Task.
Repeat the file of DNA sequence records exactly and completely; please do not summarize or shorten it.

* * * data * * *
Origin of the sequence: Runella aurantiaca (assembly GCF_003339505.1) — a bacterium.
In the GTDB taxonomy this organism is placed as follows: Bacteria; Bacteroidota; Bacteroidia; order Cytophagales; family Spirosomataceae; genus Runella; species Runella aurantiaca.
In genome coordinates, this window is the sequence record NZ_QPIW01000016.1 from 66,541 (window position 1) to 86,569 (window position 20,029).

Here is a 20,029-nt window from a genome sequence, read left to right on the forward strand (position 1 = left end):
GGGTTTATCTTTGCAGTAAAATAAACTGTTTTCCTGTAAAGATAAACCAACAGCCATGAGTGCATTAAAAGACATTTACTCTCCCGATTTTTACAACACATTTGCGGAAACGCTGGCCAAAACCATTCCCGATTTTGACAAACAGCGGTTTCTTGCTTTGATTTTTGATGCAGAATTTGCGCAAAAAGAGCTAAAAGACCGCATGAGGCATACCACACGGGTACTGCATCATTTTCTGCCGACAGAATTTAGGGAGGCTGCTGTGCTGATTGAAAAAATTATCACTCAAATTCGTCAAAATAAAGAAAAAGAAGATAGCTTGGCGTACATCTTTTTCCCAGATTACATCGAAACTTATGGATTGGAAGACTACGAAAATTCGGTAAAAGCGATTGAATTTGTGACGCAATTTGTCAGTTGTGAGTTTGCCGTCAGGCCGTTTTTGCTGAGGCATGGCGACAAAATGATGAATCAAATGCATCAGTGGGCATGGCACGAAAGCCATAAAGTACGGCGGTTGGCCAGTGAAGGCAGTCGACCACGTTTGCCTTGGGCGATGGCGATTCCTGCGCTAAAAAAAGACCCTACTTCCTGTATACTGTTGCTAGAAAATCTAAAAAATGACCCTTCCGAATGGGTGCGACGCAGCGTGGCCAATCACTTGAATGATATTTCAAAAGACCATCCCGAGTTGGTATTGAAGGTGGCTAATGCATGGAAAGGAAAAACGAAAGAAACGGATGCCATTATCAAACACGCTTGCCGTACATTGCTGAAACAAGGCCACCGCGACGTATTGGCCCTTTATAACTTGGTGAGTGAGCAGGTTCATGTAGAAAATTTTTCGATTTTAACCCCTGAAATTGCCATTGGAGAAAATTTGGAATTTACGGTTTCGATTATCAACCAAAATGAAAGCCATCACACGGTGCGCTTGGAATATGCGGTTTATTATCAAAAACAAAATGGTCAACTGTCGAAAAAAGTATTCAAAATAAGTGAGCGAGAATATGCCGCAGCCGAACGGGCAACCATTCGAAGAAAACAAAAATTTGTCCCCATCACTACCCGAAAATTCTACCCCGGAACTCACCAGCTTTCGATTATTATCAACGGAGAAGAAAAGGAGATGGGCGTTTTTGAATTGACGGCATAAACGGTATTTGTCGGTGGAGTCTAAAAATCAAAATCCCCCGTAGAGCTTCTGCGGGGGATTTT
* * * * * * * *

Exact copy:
Origin of the sequence: Runella aurantiaca (assembly GCF_003339505.1) — a bacterium.
In the GTDB taxonomy this organism is placed as follows: Bacteria; Bacteroidota; Bacteroidia; order Cytophagales; family Spirosomataceae; genus Runella; species Runella aurantiaca.
In genome coordinates, this window is the sequence record NZ_QPIW01000016.1 from 66,541 (window position 1) to 86,569 (window position 20,029).

Here is a 20,029-nt window from a genome sequence, read left to right on the forward strand (position 1 = left end):
GGGTTTATCTTTGCAGTAAAATAAACTGTTTTCCTGTAAAGATAAACCAACAGCCATGAGTGCATTAAAAGACATTTACTCTCCCGATTTTTACAACACATTTGCGGAAACGCTGGCCAAAACCATTCCCGATTTTGACAAACAGCGGTTTCTTGCTTTGATTTTTGATGCAGAATTTGCGCAAAAAGAGCTAAAAGACCGCATGAGGCATACCACACGGGTACTGCATCATTTTCTGCCGACAGAATTTAGGGAGGCTGCTGTGCTGATTGAAAAAATTATCACTCAAATTCGTCAAAATAAAGAAAAAGAAGATAGCTTGGCGTACATCTTTTTCCCAGATTACATCGAAACTTATGGATTGGAAGACTACGAAAATTCGGTAAAAGCGATTGAATTTGTGACGCAATTTGTCAGTTGTGAGTTTGCCGTCAGGCCGTTTTTGCTGAGGCATGGCGACAAAATGATGAATCAAATGCATCAGTGGGCATGGCACGAAAGCCATAAAGTACGGCGGTTGGCCAGTGAAGGCAGTCGACCACGTTTGCCTTGGGCGATGGCGATTCCTGCGCTAAAAAAAGACCCTACTTCCTGTATACTGTTGCTAGAAAATCTAAAAAATGACCCTTCCGAATGGGTGCGACGCAGCGTGGCCAATCACTTGAATGATATTTCAAAAGACCATCCCGAGTTGGTATTGAAGGTGGCTAATGCATGGAAAGGAAAAACGAAAGAAACGGATGCCATTATCAAACACGCTTGCCGTACATTGCTGAAACAAGGCCACCGCGACGTATTGGCCCTTTATAACTTGGTGAGTGAGCAGGTTCATGTAGAAAATTTTTCGATTTTAACCCCTGAAATTGCCATTGGAGAAAATTTGGAATTTACGGTTTCGATTATCAACCAAAATGAAAGCCATCACACGGTGCGCTTGGAATATGCGGTTTATTATCAAAAACAAAATGGTCAACTGTCGAAAAAAGTATTCAAAATAAGTGAGCGAGAATATGCCGCAGCCGAACGGGCAACCATTCGAAGAAAACAAAAATTTGTCCCCATCACTACCCGAAAATTCTACCCCGGAACTCACCAGCTTTCGATTATTATCAACGGAGAAGAAAAGGAGATGGGCGTTTTTGAATTGACGGCATAAACGGTATTTGTCGGTGGAGTCTAAAAATCAAAATCCCCCGTAGAGCTTCTGCGGGGGATTTT